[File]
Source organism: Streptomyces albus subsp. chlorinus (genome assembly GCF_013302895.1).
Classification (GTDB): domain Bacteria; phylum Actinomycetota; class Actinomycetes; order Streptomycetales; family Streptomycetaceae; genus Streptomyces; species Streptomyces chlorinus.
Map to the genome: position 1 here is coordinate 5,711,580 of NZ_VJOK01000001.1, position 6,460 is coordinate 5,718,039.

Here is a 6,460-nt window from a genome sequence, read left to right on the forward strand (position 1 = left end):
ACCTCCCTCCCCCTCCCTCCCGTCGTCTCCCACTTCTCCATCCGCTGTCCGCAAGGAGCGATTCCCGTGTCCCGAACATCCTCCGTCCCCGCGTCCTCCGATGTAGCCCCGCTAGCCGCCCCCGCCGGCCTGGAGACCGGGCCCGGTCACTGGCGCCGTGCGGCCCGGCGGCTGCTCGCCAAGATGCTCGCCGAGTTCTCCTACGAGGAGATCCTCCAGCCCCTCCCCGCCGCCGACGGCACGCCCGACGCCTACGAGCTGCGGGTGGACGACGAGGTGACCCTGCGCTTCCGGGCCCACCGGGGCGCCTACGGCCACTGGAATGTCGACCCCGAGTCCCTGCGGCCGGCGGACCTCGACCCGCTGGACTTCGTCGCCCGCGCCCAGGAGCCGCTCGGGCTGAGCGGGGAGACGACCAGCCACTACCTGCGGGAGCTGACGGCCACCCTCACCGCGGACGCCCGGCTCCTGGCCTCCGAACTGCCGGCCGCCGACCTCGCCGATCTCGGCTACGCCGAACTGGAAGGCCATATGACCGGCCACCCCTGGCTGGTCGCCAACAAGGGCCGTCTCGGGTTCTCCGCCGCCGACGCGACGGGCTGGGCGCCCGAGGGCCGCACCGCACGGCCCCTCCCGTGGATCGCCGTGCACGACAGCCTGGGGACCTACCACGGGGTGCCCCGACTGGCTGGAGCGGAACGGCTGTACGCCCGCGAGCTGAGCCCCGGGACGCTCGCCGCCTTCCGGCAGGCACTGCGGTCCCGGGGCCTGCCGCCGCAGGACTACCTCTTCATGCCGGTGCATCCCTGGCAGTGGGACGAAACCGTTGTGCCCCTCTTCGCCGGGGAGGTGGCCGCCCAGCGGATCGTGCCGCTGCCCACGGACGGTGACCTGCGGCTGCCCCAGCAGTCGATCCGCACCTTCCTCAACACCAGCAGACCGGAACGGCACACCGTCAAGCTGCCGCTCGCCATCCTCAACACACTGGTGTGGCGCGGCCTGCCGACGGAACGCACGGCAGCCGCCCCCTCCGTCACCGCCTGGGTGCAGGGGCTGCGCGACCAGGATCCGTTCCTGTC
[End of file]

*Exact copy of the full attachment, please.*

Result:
Source organism: Streptomyces albus subsp. chlorinus (genome assembly GCF_013302895.1).
Classification (GTDB): domain Bacteria; phylum Actinomycetota; class Actinomycetes; order Streptomycetales; family Streptomycetaceae; genus Streptomyces; species Streptomyces chlorinus.
Map to the genome: position 1 here is coordinate 5,711,580 of NZ_VJOK01000001.1, position 6,460 is coordinate 5,718,039.

Here is a 6,460-nt window from a genome sequence, read left to right on the forward strand (position 1 = left end):
ACCTCCCTCCCCCTCCCTCCCGTCGTCTCCCACTTCTCCATCCGCTGTCCGCAAGGAGCGATTCCCGTGTCCCGAACATCCTCCGTCCCCGCGTCCTCCGATGTAGCCCCGCTAGCCGCCCCCGCCGGCCTGGAGACCGGGCCCGGTCACTGGCGCCGTGCGGCCCGGCGGCTGCTCGCCAAGATGCTCGCCGAGTTCTCCTACGAGGAGATCCTCCAGCCCCTCCCCGCCGCCGACGGCACGCCCGACGCCTACGAGCTGCGGGTGGACGACGAGGTGACCCTGCGCTTCCGGGCCCACCGGGGCGCCTACGGCCACTGGAATGTCGACCCCGAGTCCCTGCGGCCGGCGGACCTCGACCCGCTGGACTTCGTCGCCCGCGCCCAGGAGCCGCTCGGGCTGAGCGGGGAGACGACCAGCCACTACCTGCGGGAGCTGACGGCCACCCTCACCGCGGACGCCCGGCTCCTGGCCTCCGAACTGCCGGCCGCCGACCTCGCCGATCTCGGCTACGCCGAACTGGAAGGCCATATGACCGGCCACCCCTGGCTGGTCGCCAACAAGGGCCGTCTCGGGTTCTCCGCCGCCGACGCGACGGGCTGGGCGCCCGAGGGCCGCACCGCACGGCCCCTCCCGTGGATCGCCGTGCACGACAGCCTGGGGACCTACCACGGGGTGCCCCGACTGGCTGGAGCGGAACGGCTGTACGCCCGCGAGCTGAGCCCCGGGACGCTCGCCGCCTTCCGGCAGGCACTGCGGTCCCGGGGCCTGCCGCCGCAGGACTACCTCTTCATGCCGGTGCATCCCTGGCAGTGGGACGAAACCGTTGTGCCCCTCTTCGCCGGGGAGGTGGCCGCCCAGCGGATCGTGCCGCTGCCCACGGACGGTGACCTGCGGCTGCCCCAGCAGTCGATCCGCACCTTCCTCAACACCAGCAGACCGGAACGGCACACCGTCAAGCTGCCGCTCGCCATCCTCAACACACTGGTGTGGCGCGGCCTGCCGACGGAACGCACGGCAGCCGCCCCCTCCGTCACCGCCTGGGTGCAGGGGCTGCGCGACCAGGATCCGTTCCTGTC